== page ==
What are disposable diapers made from?
The textbook-style explanation from Diaper Answers is that the average diaper is, “primarily made of cellulose, polypropylene, polyethylene and a super absorbent polymer, as well as minor amounts of tapes, elastics and adhesive materials.”
In layman’s terms, most disposable diapers are made from a mix of synthetic and natural fibres that are soft and absorbent. You can find some diapers made with 100% natural fibres that are biodegradable or try reusable diapers instead.
Why are diapers so bad for the environment?
All diapers, single use and reusable, have a carbon footprint and impact on the environment. There is no getting around it. Both styles of diapers need to be manufactured in the first place and then disposed of when they are finished with. Reusable ones need to be washed (and potentially dried) too.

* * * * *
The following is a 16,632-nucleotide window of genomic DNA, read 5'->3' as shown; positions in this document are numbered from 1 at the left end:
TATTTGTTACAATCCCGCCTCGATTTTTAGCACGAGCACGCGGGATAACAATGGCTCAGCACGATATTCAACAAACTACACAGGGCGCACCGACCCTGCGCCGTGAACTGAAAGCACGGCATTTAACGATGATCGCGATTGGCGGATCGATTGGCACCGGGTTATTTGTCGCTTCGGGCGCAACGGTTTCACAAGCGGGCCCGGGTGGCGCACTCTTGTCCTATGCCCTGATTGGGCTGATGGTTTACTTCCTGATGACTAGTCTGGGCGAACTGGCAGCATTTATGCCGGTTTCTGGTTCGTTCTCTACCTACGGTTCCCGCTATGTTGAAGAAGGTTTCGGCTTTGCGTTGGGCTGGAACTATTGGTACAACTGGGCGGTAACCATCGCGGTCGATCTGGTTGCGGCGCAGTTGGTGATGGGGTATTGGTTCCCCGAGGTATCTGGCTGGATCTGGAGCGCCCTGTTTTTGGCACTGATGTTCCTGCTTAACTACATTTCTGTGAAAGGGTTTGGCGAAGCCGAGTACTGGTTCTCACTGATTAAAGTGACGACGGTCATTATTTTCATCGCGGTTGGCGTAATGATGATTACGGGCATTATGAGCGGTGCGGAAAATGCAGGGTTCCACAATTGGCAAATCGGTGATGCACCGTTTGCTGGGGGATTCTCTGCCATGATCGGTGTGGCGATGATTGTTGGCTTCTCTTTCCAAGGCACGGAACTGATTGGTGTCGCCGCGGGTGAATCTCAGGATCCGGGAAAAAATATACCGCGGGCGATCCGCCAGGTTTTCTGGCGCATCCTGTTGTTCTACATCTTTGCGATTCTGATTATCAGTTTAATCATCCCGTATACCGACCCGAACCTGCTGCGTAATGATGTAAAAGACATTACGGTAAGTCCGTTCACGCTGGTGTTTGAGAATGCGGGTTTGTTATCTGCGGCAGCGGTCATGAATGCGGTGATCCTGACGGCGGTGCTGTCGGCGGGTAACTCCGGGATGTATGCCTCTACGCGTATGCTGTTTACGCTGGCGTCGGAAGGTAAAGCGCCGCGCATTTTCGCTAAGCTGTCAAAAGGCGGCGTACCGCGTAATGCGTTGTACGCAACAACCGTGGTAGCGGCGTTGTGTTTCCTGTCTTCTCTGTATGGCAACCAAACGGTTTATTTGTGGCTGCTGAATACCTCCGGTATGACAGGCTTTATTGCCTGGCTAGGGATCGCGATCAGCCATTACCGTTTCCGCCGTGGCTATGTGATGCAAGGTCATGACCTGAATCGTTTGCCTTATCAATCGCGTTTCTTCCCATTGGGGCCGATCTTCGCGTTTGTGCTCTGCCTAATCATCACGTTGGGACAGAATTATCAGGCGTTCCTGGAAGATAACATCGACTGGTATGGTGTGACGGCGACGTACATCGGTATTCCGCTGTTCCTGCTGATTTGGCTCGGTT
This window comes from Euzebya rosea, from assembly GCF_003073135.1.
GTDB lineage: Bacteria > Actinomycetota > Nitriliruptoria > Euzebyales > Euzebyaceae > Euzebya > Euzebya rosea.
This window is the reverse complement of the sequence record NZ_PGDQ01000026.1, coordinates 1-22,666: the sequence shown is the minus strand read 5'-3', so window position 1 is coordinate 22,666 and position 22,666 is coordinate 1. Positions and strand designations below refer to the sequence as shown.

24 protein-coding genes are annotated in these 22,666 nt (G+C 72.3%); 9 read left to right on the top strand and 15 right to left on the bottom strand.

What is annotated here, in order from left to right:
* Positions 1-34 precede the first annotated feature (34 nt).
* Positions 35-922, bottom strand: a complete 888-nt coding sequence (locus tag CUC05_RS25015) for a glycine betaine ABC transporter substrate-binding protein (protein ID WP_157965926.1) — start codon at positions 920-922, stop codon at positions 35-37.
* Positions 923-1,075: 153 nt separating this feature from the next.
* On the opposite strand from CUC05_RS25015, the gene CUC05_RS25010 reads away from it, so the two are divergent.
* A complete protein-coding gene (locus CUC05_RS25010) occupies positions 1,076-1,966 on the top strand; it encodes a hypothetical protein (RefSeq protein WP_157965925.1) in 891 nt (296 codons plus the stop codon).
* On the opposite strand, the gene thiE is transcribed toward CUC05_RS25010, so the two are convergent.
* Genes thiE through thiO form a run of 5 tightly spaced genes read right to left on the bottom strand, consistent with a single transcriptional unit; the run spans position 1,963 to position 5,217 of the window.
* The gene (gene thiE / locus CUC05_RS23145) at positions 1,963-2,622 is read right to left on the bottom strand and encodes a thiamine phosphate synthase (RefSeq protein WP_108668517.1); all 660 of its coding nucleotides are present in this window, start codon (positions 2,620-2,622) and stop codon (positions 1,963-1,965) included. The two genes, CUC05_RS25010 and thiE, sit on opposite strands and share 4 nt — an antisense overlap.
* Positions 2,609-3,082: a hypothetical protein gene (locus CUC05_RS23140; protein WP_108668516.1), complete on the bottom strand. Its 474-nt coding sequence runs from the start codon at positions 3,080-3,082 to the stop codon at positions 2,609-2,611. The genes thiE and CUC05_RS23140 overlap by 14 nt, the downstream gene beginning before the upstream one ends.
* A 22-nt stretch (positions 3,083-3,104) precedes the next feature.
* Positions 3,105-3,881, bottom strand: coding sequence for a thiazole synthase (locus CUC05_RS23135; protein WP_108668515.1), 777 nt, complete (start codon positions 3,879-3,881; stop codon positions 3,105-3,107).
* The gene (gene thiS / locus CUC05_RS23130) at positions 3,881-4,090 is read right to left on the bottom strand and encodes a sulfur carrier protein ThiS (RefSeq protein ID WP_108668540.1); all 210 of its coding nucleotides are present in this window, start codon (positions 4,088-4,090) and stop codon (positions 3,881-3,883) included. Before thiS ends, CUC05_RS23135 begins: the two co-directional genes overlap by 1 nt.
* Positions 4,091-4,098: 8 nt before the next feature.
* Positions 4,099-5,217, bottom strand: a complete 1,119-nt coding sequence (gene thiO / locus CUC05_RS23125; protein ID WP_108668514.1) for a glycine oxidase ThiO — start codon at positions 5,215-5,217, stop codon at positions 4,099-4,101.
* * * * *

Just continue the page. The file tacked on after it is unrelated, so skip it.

Disposable diapers are produced on a mass scale and you need thousands for each baby over their first years of life. This means more material is needed and more emissions generated to make them than their reusable counterparts. They are notoriously hard to recycle or compost and mostly end up in incinerators where they are burned and release harmful gases or left in landfills that poison the earth for centuries.
Apparently every minute, around 300,000 disposable diapers end up in landfill worldwide.